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Women who don’t belong in jail

Jack Amick
Creative Commons

You’ve probably never heard of Melissa Chapman, who has spent the majority of her life in Michigan prisons. When she was 18, her violent and abusive boyfriend shot a man and forced her to help hide the body. She was sentenced to life in prison for that. She’s been there thirty years.

Delores Kapuscinski has been in prison even longer, for shooting her husband after what Carol Jacobsen says was years of severe physical and sexual abuse.

“These women aren’t a threat to society,” Jacobsen told me.

They are two of eight women whose sentences she has been trying to get Governor Rick Snyder to commute before he leaves office. Jacobsen, the director of the Women’s Justice and Clemency Project, has long been one of my heroes. She’s been fighting for more than twenty years on behalf of forgotten women, the victims of horrible lives and domestic violence who got caught up in some crime.

Some killed their abusers to protect their children. Most had no money, inadequate counsel, and society locked them up and forgot about them. Jacobsen wants to see to it that we don’t forget, and has been trying to get justice for women who have known precious little of it.

Jacobsen is a professor, but not of criminal justice. She’s a distinguished and award-winning documentary filmmaker in the University of Michigan’s School of Art and Design. Twenty-five years ago she began making a film in a woman’s prison, and was fascinated by the injustice she saw. Since then, doing something about it has been her main focus.

The vast majority of Michigan’s 40,000 inmates are men. There are only a little over 2,000 women, all housed in the Huron Valley Correctional Facility in Ypsilanti.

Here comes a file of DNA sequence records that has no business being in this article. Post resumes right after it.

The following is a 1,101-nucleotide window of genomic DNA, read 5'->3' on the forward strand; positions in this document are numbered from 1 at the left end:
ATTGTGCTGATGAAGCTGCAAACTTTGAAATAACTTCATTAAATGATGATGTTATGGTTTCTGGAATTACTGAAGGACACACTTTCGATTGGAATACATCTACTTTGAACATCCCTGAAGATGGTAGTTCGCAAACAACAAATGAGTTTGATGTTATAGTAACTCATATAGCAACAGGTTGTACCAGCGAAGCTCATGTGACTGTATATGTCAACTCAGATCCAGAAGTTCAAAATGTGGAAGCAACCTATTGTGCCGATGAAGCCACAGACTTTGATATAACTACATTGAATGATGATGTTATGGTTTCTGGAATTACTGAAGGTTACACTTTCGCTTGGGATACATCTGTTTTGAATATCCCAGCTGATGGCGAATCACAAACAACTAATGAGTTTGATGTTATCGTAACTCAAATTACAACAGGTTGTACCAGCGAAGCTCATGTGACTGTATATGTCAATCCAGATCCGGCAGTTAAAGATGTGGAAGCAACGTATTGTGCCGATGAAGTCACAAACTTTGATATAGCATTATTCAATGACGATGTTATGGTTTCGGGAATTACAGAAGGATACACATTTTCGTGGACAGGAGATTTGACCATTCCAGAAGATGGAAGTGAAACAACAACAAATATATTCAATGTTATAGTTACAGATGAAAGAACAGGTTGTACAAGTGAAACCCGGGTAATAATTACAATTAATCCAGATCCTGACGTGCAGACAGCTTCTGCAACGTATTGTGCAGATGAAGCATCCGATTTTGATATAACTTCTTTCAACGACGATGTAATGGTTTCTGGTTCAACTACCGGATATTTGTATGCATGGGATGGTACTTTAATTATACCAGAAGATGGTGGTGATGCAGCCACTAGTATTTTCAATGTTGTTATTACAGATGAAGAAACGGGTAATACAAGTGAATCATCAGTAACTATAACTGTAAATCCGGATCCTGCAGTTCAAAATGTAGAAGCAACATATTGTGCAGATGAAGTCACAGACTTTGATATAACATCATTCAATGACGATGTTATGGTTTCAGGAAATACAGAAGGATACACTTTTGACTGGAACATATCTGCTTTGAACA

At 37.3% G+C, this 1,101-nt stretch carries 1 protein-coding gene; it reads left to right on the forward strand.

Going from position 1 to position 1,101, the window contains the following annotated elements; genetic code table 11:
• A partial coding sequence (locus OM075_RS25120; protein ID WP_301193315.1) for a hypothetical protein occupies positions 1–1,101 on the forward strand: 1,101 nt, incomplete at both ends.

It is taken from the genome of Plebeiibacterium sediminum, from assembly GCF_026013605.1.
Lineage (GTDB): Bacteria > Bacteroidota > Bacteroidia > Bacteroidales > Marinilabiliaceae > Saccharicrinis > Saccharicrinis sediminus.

Two years ago, a guard who resigned blasted the prison as being rundown, dirty, overcrowded and dangerous. Jacobsen doesn’t disagree.

She’s not Pollyanna. She knows some women are dangerous to society. But too many are sentenced to far longer than society needs or they deserve. And some shouldn’t be there at all. Over the years, the Women’s Justice and Clemency Project has won release for a dozen women, most of whose stories would make a stone weep.

Now, she’s trying to get the governor to commute the sentences of eight more whose “crime” in most cases, was defending themselves against abusers. Jacobsen told me that Beth Clement, who was Governor Snyder’s chief legal counsel, was keenly interested in these cases, but last November she was appointed to the Michigan Supreme Court.

Now, Jacobsen’s been working with Paul Smith, the deputy legal counsel, who also has been helpful. But time is running out. The governor leaves office on New Year’s Day, and if these women are still in prison, that means she’ll have to start all over.

When I asked yesterday where these cases stand, I received a reply from the governor’s press secretary, Anna Heaton, who said only that “all the appeals mentioned are still in process and the parole board is investigating each case.”

They will hold hearings, she said, only if they think there’s a good chance of parole, or clemency. That system hasn’t served these women well in the past, but unless the governor reaches out, they have no choice but to wait. They have, after all, nothing but time.

Jack Lessenberry is Michigan Radio’s Senior Political Analyst. Views expressed in his essays are his own and do not necessarily reflect those of Michigan Radio, its management or the station licensee, The University of Michigan.

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